The Samsung Galaxy S8's almost bezel-less display is truly a sight to behold, especially when set to Immersive Mode. While transparent when on the home screen, the navigation and status bars on the S8 will often turn opaque depending on what app you're using at the moment. This, in turn, can detract from the overall experience when viewing anything from the S8's display, as the bars along the top and bottom of the screen bump the phone's aspect ratio down to lower levels.
As it turns out, it's actually possible to permanently set your Galaxy S8 into Immersive Mode using a method that has worked on other phones in the past. While no root is required to perform this modification, you will have to run an ADB command. So here's a guide on how to get the most out of your S8's gorgeous display — just be sure to take your time and follow the steps exactly as they appear, especially if this is your first time with ADB and Fastboot.
To get started, connect your Galaxy S8 to your computer using a USB data cable. A "USB Computer Connection" notification will automatically appear once you plug in the phone, so tap "Allow" on the prompt to grant access.
Running an ADB command is necessary to modify the S8's display and keep it on Immersive Mode at all times. So next, you'll need to open a Command Prompt or Terminal window in the platform-tools folder inside of your ADB installation directory.
If you downloaded the SDK Tools from Google and did a default installation, go to the C:\Program Files (x86)\Android\android-sdk folder. Otherwise, go to the folder where you installed ADB, then open the platform-tools folder located inside. From there, hold the shift button on your keyboard, then right-click within the window and choose "Open command window here."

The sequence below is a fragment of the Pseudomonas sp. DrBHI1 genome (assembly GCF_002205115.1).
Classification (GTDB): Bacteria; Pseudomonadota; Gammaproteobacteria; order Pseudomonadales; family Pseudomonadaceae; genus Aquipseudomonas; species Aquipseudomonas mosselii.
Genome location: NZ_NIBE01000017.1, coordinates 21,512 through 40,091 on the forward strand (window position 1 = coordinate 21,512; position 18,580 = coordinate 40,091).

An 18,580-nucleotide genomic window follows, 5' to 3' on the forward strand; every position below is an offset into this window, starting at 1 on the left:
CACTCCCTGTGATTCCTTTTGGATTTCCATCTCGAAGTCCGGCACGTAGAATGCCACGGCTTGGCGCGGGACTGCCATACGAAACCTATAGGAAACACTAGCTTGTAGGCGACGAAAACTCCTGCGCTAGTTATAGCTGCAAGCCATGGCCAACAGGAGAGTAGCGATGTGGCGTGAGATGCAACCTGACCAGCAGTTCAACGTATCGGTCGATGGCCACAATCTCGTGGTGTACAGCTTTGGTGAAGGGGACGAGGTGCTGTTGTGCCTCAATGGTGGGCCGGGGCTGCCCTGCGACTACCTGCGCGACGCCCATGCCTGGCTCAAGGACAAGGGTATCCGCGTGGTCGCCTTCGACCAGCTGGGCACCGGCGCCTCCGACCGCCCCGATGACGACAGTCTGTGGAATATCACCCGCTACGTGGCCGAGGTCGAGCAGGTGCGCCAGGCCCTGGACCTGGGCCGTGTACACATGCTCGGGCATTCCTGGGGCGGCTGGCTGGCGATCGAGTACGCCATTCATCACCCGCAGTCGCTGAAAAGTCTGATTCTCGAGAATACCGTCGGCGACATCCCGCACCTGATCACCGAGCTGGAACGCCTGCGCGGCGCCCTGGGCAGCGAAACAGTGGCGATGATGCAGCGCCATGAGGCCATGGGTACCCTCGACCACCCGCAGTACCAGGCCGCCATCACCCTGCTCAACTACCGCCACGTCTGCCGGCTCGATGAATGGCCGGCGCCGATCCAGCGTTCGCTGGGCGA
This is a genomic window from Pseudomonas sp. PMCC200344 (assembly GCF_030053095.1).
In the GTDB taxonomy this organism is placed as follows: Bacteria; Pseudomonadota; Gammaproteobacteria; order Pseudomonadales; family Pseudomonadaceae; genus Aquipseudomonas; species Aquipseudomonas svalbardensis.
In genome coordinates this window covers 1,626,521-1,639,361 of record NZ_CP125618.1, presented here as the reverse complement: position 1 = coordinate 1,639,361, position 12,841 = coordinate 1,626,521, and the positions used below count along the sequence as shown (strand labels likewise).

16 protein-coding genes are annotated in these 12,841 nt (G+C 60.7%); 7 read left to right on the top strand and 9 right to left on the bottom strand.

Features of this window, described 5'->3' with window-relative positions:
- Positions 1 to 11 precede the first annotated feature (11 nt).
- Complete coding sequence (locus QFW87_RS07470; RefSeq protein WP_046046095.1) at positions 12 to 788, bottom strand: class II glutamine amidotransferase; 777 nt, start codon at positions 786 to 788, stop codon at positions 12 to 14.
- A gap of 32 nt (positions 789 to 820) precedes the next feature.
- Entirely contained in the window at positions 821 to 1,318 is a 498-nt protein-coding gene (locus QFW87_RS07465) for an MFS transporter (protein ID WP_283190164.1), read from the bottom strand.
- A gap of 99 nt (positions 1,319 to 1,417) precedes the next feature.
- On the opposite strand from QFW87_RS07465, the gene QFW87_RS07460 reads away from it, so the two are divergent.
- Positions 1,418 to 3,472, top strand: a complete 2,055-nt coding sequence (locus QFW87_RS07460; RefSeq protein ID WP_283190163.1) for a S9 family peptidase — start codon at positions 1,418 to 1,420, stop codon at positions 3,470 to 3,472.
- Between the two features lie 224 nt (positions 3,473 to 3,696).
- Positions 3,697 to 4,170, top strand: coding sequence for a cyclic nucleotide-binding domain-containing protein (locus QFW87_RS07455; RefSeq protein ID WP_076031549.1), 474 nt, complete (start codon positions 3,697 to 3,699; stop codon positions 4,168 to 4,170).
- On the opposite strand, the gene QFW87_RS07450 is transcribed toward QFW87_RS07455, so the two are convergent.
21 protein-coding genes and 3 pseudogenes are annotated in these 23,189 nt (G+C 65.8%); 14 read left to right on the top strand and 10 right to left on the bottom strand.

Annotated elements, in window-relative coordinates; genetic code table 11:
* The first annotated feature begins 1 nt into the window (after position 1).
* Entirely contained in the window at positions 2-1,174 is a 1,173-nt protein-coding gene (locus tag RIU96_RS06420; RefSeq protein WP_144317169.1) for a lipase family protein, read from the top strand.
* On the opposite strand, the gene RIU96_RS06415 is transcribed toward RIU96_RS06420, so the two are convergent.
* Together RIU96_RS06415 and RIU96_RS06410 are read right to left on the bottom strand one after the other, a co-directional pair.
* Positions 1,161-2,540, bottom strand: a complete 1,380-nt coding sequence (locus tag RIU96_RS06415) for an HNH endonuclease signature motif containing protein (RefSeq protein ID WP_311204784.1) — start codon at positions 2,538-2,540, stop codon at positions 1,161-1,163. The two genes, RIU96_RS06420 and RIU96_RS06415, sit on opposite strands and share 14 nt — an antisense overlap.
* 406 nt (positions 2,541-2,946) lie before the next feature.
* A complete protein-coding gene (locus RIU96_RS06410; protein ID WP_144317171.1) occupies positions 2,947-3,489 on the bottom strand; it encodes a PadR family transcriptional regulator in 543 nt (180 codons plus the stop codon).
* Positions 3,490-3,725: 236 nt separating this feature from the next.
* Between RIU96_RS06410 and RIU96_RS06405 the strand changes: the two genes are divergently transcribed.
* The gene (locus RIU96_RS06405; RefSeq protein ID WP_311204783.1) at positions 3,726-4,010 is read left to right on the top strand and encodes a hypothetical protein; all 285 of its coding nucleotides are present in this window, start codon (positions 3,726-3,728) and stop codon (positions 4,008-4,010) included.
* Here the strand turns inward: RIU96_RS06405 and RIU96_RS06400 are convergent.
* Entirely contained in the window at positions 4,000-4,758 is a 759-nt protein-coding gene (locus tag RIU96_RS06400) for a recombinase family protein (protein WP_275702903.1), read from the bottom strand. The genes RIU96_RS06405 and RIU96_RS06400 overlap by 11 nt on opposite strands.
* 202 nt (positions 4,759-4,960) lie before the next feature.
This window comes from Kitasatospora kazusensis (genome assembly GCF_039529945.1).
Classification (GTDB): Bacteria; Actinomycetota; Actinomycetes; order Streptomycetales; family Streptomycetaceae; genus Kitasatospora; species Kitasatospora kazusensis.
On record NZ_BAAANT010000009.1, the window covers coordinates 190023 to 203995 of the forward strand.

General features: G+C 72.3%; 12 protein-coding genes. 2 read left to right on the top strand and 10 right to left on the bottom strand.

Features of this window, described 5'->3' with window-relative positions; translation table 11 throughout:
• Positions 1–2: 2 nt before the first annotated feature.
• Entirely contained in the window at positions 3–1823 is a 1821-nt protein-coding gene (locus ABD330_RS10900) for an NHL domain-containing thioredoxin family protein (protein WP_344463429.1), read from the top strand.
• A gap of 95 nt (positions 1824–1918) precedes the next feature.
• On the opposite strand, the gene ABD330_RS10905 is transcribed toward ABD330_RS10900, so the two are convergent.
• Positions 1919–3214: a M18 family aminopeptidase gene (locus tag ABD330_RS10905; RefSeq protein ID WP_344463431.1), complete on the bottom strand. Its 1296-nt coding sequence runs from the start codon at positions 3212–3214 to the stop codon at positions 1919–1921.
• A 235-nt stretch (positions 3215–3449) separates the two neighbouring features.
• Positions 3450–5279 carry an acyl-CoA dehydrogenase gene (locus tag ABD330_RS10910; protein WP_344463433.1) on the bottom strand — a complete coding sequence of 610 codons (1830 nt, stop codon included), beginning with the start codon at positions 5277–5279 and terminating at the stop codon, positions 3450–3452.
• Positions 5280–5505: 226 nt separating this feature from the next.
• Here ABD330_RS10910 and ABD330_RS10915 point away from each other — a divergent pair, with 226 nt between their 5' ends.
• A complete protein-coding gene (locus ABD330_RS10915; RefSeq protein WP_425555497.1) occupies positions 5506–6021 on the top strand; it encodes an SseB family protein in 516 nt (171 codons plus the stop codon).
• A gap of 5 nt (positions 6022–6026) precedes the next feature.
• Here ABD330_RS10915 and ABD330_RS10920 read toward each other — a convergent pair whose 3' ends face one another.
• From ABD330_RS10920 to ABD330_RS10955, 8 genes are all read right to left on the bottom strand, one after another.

For Mac and Linux, just open a Terminal window, and change directories to the platform-tools folder. Perform a search on your hard drive for "platform-tools" if you don't know where it is, as the folder's exact location can vary depending on where you extracted ADB and Fastboot when the utilities were installed.
If you need a more thorough guide on the topic, head over to our full ADB and Fastboot guide to get to know this essential modding process a bit better.
With the S8 connected and ADB up and running, you'll just need to type in a single command. However, there are three different commands that you can pick from, depending on if you want to hide the status bar, navigation bar, or both.
To hide only the status bar at the top of your screen, enter this command:
adb shell settings put global policy_control immersive.status=*
If you'd just like to hide the navigation bar while leaving the status bar visible, enter this command:
adb shell settings put global policy_control immersive.navigation=*
Finally, if you'd like to hide both the status and navigation bars, use this command:
adb shell settings put global policy_control immersive.full=*
Immediately after sending one of the above commands, your status and/or navigation bars will disappear. At this point, it would be a good idea to restart your phone so that any apps that were previously open can redraw themselves to accommodate the extra screen real estate.
From now on, you'll still be able to access the navigation and status bars on your S8 by swiping in from either the top or bottom of the display, depending on which one you wish to access. The keyboard will still pop out as it normally does whenever you tap on a box that requires text input, and the home button's haptic feedback still remains active, but you'll need to reveal the navigation buttons to access Google Assistant.
Finally, if you ever want to bring your S8 back to its stock configuration and re-enable the status and navigation bars, simply type in the following command to bring the display back to its original settings:
adb shell settings put global policy_control null*
So how are you enjoying the extra bit of screen real estate you reclaimed by performing this mod? Let us know in the comment section below.
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